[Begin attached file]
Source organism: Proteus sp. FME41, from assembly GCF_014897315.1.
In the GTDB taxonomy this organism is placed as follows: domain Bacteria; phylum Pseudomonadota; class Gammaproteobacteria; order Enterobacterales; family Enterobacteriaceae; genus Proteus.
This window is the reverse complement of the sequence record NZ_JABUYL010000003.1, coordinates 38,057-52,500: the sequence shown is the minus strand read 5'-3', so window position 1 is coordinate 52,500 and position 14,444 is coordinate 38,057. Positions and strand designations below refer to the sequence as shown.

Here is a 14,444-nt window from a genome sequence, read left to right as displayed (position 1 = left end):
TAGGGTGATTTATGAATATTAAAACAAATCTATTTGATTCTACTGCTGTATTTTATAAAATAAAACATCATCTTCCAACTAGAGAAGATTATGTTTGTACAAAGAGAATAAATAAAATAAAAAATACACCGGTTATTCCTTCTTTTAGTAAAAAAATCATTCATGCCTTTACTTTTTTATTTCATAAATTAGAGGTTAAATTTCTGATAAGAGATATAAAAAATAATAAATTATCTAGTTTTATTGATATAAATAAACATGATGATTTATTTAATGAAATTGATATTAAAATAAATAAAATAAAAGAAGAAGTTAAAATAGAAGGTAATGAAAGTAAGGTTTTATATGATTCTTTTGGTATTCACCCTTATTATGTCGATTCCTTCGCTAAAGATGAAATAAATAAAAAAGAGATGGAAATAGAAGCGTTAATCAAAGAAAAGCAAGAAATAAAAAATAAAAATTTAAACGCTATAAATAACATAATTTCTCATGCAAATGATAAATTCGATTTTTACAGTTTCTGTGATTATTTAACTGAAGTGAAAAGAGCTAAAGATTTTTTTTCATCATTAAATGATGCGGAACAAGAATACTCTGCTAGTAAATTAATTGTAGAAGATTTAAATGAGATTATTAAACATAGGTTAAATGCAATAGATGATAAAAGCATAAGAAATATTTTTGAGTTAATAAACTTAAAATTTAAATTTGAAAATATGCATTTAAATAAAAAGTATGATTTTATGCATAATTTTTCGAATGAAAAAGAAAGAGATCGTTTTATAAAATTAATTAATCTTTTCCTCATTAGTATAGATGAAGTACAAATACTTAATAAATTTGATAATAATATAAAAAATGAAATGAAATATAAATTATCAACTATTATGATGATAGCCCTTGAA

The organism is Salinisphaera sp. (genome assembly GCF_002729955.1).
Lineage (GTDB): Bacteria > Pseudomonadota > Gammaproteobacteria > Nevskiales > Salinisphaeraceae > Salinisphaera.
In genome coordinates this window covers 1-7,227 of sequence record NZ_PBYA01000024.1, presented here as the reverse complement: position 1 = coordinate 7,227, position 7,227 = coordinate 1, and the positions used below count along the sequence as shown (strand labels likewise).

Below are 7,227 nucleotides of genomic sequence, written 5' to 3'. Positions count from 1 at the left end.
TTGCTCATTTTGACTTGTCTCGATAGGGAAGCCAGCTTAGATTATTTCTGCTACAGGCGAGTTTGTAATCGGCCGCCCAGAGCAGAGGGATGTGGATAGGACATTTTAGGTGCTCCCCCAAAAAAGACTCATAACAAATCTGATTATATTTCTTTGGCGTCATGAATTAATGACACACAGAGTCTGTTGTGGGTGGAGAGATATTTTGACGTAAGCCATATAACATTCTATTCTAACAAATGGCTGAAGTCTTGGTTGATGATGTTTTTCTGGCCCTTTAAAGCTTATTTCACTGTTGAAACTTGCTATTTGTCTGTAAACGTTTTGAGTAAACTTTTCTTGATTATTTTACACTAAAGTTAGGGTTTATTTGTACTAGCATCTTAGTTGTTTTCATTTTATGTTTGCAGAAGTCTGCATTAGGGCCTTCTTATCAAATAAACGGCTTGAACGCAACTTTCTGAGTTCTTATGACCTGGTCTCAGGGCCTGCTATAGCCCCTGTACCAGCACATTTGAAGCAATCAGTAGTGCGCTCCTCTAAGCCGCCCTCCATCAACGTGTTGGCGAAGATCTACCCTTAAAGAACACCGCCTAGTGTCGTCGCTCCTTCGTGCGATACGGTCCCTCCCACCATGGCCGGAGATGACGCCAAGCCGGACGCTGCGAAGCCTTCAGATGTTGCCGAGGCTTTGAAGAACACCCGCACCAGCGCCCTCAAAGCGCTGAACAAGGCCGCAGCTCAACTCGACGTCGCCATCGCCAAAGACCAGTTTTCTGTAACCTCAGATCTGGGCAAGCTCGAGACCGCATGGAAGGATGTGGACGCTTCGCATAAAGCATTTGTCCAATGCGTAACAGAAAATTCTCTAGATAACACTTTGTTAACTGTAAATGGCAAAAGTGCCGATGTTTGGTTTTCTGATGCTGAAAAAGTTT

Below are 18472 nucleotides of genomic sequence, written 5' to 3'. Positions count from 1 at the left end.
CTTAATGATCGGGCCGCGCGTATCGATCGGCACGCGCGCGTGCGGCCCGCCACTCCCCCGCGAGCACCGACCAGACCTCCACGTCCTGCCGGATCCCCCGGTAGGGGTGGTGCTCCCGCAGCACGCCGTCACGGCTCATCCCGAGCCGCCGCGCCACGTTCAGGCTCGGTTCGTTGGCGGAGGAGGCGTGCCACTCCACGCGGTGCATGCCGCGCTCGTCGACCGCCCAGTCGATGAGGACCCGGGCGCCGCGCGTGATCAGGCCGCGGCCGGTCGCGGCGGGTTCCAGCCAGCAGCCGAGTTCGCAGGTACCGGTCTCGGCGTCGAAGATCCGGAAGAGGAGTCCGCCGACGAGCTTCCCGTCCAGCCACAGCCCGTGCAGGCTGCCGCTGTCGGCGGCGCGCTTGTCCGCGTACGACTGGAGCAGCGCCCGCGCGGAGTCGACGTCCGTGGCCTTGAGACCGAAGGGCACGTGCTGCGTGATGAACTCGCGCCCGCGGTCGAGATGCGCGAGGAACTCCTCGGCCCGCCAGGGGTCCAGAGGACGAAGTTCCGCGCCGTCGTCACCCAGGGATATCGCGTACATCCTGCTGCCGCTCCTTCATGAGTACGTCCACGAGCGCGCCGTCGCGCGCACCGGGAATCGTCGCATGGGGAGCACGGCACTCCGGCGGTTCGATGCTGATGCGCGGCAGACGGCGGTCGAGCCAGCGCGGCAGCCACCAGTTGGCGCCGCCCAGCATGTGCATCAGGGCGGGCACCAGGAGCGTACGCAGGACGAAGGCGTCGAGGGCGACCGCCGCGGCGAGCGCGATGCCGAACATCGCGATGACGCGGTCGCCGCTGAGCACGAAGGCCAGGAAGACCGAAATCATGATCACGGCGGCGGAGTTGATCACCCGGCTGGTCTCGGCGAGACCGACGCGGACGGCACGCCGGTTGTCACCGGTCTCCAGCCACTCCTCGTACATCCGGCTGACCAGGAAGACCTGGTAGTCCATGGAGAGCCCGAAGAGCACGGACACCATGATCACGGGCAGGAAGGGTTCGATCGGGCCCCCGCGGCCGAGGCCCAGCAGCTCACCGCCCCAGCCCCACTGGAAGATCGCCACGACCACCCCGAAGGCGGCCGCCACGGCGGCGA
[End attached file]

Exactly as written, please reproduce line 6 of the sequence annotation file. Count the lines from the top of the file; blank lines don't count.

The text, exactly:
The organism is Salinisphaera sp. (genome assembly GCF_002729955.1).